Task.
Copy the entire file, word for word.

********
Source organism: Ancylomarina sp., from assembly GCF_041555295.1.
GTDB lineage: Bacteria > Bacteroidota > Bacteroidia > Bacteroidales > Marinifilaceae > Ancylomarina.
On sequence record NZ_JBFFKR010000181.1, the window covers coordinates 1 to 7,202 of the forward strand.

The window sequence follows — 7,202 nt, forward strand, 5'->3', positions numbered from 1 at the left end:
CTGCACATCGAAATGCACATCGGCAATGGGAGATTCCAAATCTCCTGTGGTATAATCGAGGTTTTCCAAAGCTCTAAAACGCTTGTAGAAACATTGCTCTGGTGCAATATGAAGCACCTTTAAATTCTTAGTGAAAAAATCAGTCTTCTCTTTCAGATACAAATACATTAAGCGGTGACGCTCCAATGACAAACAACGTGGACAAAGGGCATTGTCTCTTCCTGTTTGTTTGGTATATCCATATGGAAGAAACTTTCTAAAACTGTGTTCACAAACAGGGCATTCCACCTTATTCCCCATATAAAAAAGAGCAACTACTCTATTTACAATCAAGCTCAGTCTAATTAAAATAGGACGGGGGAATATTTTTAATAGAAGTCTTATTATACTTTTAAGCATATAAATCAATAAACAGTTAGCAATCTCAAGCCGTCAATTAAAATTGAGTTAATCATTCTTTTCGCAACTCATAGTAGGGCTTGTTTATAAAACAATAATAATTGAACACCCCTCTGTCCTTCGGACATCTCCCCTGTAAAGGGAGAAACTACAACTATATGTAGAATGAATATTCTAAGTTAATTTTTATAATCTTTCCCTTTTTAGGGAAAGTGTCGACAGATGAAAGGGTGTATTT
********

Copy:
Source organism: Ancylomarina sp., from assembly GCF_041555295.1.
GTDB lineage: Bacteria > Bacteroidota > Bacteroidia > Bacteroidales > Marinifilaceae > Ancylomarina.
On sequence record NZ_JBFFKR010000181.1, the window covers coordinates 1 to 7,202 of the forward strand.

The window sequence follows — 7,202 nt, forward strand, 5'->3', positions numbered from 1 at the left end:
CTGCACATCGAAATGCACATCGGCAATGGGAGATTCCAAATCTCCTGTGGTATAATCGAGGTTTTCCAAAGCTCTAAAACGCTTGTAGAAACATTGCTCTGGTGCAATATGAAGCACCTTTAAATTCTTAGTGAAAAAATCAGTCTTCTCTTTCAGATACAAATACATTAAGCGGTGACGCTCCAATGACAAACAACGTGGACAAAGGGCATTGTCTCTTCCTGTTTGTTTGGTATATCCATATGGAAGAAACTTTCTAAAACTGTGTTCACAAACAGGGCATTCCACCTTATTCCCCATATAAAAAAGAGCAACTACTCTATTTACAATCAAGCTCAGTCTAATTAAAATAGGACGGGGGAATATTTTTAATAGAAGTCTTATTATACTTTTAAGCATATAAATCAATAAACAGTTAGCAATCTCAAGCCGTCAATTAAAATTGAGTTAATCATTCTTTTCGCAACTCATAGTAGGGCTTGTTTATAAAACAATAATAATTGAACACCCCTCTGTCCTTCGGACATCTCCCCTGTAAAGGGAGAAACTACAACTATATGTAGAATGAATATTCTAAGTTAATTTTTATAATCTTTCCCTTTTTAGGGAAAGTGTCGACAGATGAAAGGGTGTATTT